Variables affecting stress development and resin conversion in light-cured dental composites

University dissertation from Luleå : Luleå tekniska universitet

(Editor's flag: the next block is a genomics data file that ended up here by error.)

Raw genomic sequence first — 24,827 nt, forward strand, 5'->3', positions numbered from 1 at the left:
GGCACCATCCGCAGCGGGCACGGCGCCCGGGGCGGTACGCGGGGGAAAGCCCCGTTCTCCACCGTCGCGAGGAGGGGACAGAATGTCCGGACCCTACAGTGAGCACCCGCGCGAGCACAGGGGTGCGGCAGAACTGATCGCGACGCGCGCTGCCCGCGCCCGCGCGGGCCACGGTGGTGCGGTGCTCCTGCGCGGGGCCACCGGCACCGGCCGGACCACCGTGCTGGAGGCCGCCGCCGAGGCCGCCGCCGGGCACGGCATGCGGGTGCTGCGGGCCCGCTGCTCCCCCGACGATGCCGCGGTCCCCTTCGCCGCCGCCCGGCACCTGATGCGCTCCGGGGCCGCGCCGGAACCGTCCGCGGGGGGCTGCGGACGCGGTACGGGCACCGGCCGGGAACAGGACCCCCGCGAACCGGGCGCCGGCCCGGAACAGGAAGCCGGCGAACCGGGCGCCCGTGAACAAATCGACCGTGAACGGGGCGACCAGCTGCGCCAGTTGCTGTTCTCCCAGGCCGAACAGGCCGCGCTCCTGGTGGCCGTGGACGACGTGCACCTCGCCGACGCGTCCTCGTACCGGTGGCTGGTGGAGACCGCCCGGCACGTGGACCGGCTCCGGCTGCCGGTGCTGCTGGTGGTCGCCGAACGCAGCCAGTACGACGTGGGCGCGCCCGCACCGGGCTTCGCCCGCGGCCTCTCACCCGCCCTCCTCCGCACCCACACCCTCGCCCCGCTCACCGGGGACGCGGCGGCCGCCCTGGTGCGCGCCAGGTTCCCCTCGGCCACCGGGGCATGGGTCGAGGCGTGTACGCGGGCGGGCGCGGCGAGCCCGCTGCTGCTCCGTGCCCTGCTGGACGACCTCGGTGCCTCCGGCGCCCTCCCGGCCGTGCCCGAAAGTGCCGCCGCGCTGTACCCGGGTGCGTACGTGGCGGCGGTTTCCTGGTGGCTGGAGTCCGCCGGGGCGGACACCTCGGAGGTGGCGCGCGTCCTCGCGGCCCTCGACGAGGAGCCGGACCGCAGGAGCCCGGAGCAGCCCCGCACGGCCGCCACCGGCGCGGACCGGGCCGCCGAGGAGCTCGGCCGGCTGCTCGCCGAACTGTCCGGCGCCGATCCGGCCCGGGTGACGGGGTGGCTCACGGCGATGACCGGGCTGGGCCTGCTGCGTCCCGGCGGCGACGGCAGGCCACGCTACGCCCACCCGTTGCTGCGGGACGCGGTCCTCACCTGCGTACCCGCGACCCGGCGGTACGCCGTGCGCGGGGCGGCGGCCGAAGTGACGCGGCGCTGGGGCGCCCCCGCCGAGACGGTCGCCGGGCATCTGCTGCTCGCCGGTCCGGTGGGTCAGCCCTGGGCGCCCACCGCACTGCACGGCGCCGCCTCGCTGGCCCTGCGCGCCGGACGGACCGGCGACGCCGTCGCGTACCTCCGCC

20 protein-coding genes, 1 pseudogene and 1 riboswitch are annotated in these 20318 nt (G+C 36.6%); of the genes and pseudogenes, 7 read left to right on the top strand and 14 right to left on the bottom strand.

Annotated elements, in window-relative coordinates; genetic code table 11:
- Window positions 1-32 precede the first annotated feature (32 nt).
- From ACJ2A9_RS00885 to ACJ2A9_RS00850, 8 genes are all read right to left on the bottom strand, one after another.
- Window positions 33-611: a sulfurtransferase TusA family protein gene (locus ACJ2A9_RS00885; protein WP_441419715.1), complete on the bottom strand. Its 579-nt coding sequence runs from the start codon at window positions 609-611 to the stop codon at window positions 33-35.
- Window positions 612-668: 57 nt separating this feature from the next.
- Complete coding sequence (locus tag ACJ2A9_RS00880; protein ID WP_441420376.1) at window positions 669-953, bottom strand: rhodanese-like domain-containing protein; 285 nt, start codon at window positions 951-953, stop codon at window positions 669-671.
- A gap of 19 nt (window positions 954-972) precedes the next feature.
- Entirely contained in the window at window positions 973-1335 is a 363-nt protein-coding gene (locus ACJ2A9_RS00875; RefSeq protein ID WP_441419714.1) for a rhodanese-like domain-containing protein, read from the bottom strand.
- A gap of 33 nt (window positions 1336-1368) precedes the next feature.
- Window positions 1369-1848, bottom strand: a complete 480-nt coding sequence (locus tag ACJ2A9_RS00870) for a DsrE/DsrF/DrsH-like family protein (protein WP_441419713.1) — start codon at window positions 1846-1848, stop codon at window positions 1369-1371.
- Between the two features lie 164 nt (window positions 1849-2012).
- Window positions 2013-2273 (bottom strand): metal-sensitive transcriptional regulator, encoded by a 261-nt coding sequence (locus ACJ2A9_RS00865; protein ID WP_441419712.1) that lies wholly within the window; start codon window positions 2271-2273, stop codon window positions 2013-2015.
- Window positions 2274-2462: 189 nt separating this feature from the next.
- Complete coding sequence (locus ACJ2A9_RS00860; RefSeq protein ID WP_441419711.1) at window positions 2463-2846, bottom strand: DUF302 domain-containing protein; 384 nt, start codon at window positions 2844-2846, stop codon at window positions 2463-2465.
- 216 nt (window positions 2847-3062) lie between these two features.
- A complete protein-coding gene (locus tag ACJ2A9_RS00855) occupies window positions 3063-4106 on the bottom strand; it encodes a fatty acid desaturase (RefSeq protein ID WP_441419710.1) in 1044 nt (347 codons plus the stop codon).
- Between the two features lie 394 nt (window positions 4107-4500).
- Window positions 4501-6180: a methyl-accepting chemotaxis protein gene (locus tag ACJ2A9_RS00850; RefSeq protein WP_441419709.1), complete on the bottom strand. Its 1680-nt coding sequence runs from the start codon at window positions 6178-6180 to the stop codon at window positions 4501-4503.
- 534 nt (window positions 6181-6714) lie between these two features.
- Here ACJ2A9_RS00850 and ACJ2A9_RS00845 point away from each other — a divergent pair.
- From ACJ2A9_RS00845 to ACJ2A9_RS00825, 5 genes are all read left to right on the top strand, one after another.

Abstract: The general aim of this dissertation was to identify and investigate factors that can be used to minimize stress development in light cured dental resins without compromising the conversion level of the polymer. Modulus of elasticity, polymerization contraction strain, degree of conversion and shrinkage of light-cure dental composites were determined after curing with three different light power densities where total irradiated energy (J/cm2) kept constant. FT-Raman spectroscopy was employed to determine the degree of conversion. The cure kinetic of light cured resins was studied by use of photocalorimetry (photo-DSC). Dynamic mechanical thermal (DMTA) analysis was used to investigate how different light curing methods affected glass transition and tangent delta of light curable dental resins when the temperature changed from 0 to 200°C. Optical properties of dental composites were studied. Three different filler types, two different surface treatments and eight different filler fractions per filler type and surface treatment were investigated. Light transmission was measured for the different composite compositions at sample thicknesses of 1 to 5 mm by use of a universal power meter. As long as the total light energy remained the same, the modulus of elasticity remained constant for each composite, even though the power density differed. Composite thickness, irradiance time, composition of the light cure composite and irradiation value had significant impact on degree of conversion. The irradiance value did not significantly affect on the transition temperature value. Initiator, co-initiators and light irradiance value had all significant impact on cure behavior. Different filler types and filler surface treatments had significant effects on light absorption. In general, light absorption increased linearly with filler fraction and sample thickness of the cured composites. Conclusion: Low rather than high light irradiance values decrease stress levels in composites, and comparable conversion levels are reached as long as the total light energy value remains the same for low versus high irradiance. By increasing the composite thickness above 2 mm but not exceeding 6 mm, energy levels exceeding 30 J are needed to achieve acceptable levels of degree of conversion. Different irradiance values do not affect the final Tg of tested composites as long as the total light energy remains the same. By using appropriate photo initiator/co-initiator combination and soft-start curing it is possible to achieve slow curing and high DC within a 40 s. As expected, different filler particle properties have significant effects on light absorption during curing making it important to consider these differences when one tries to develop a general light curing strategy for light curable dental resins.

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